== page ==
Armed men killed at least 100 civilians in a rural district of northern Burkina Faso over the weekend, a local and a security source said on Monday.
The attackers struck on Saturday night in Seytenga commune, part of Seno province, which lies in borderlands where militants linked to al Qaeda and Islamic State are waging an insurgency.
One security source told Reuters at least 100 people were killed.
A local source who did not wish to be named said the provisional death toll stood at 165.
The United Nations condemned the attack that "claimed many victims" in a statement on Monday and called on authorities to bring perpetrators to justice.
The government is expected to provide a death toll later on Monday.
Armed men killed 11 military police in the same area last Thursday.
The highest death toll since the start of Burkina Faso's security crisis was from an attack last June when militants killed over 130 civilians in a northeastern village.
Violence linked to Islamist insurgents has killed thousands and displaced millions across Burkina Faso and neighboring Mali and Niger since 2015.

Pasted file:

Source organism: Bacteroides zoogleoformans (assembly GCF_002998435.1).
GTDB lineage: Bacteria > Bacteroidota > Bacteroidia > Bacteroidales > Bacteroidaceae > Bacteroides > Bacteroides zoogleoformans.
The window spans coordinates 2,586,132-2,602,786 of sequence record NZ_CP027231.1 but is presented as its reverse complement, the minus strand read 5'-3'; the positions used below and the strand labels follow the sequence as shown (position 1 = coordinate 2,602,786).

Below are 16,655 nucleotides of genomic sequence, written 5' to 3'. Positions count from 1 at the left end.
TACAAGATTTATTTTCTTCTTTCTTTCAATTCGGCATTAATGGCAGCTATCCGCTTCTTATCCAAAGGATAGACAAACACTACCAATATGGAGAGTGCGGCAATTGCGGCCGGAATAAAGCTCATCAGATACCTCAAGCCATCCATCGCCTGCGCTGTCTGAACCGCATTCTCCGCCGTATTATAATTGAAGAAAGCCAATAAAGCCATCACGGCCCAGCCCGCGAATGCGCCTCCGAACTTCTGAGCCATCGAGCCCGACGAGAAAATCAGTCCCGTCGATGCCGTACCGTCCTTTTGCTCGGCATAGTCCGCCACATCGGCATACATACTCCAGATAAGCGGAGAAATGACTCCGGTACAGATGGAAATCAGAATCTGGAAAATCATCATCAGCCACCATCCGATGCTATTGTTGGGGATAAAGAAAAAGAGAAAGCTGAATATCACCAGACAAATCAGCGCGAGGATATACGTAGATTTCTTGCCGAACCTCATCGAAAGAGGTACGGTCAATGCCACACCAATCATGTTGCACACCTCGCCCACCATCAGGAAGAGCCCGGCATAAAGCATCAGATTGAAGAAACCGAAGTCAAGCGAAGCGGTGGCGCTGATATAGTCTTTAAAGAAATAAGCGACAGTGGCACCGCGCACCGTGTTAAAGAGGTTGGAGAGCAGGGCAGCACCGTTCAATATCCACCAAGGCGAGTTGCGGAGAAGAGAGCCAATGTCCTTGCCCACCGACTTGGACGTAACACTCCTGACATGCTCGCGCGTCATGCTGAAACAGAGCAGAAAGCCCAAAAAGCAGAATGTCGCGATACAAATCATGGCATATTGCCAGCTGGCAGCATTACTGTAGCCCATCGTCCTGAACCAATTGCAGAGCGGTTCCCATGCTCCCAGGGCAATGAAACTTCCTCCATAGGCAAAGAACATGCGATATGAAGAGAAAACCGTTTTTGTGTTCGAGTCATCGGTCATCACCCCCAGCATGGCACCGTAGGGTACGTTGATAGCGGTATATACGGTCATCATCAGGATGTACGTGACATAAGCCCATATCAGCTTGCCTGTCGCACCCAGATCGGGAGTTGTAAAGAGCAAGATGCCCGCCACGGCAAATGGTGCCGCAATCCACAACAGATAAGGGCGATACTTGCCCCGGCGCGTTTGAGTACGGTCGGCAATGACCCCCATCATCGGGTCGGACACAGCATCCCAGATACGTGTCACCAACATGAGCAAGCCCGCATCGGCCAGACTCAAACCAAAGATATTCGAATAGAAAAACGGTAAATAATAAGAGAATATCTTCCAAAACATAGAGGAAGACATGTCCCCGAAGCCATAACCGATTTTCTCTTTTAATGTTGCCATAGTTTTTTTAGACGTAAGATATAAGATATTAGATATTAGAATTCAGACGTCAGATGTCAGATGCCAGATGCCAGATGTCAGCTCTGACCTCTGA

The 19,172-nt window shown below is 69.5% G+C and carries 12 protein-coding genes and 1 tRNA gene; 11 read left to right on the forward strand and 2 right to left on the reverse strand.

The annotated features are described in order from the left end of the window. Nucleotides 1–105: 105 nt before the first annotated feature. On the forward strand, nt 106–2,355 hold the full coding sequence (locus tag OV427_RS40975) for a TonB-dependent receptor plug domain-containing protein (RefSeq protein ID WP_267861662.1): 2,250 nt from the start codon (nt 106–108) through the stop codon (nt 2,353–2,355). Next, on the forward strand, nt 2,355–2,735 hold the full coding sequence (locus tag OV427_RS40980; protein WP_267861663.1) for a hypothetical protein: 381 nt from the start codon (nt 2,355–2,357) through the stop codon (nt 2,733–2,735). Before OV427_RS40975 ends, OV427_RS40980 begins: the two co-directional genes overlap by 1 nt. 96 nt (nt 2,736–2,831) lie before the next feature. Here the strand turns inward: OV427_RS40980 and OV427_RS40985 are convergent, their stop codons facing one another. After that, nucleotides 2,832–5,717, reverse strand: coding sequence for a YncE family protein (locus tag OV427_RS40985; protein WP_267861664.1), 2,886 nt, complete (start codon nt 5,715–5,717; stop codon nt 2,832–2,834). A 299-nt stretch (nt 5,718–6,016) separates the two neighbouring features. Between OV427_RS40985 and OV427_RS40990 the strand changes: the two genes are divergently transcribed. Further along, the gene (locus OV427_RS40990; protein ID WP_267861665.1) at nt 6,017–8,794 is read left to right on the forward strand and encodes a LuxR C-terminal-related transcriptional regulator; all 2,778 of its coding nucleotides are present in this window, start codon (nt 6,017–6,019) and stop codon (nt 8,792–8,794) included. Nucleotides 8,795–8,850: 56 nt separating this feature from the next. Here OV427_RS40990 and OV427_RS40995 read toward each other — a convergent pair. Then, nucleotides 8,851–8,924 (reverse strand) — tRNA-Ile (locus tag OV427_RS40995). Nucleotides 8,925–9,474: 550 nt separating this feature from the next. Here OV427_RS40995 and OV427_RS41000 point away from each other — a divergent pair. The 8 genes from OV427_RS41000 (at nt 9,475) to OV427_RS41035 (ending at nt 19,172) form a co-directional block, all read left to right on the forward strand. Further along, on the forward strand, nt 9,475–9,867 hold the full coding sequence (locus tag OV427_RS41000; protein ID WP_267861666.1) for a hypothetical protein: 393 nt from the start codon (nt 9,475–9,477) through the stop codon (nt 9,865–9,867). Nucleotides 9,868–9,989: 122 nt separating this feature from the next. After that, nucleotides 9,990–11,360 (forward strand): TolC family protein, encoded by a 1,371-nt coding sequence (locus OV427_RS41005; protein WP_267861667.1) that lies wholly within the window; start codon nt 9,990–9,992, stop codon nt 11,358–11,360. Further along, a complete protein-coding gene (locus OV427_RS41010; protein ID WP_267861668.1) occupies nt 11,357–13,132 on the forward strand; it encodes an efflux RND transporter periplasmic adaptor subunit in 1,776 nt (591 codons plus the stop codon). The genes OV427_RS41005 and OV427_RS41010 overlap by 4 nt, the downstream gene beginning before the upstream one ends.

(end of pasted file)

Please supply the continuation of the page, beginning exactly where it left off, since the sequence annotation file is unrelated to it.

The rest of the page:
Army officers angry about the escalating attacks overthrew Burkina Faso's president in January and vowed to improve security, but levels of violence have remained high.
The military government has cited security concerns for its decision to take 36 months to restore democratic rule, despite pressure from West Africa's regional bloc ECOWAS to hold elections sooner.
Almost 1.7 million people in Burkina Faso, Mali, Niger and Chad are expected to face emergency levels of food insecurity in the coming months - a situation exacerbated by the violence, crushing poverty and record-high food prices, the United Nations' aid agency said in May.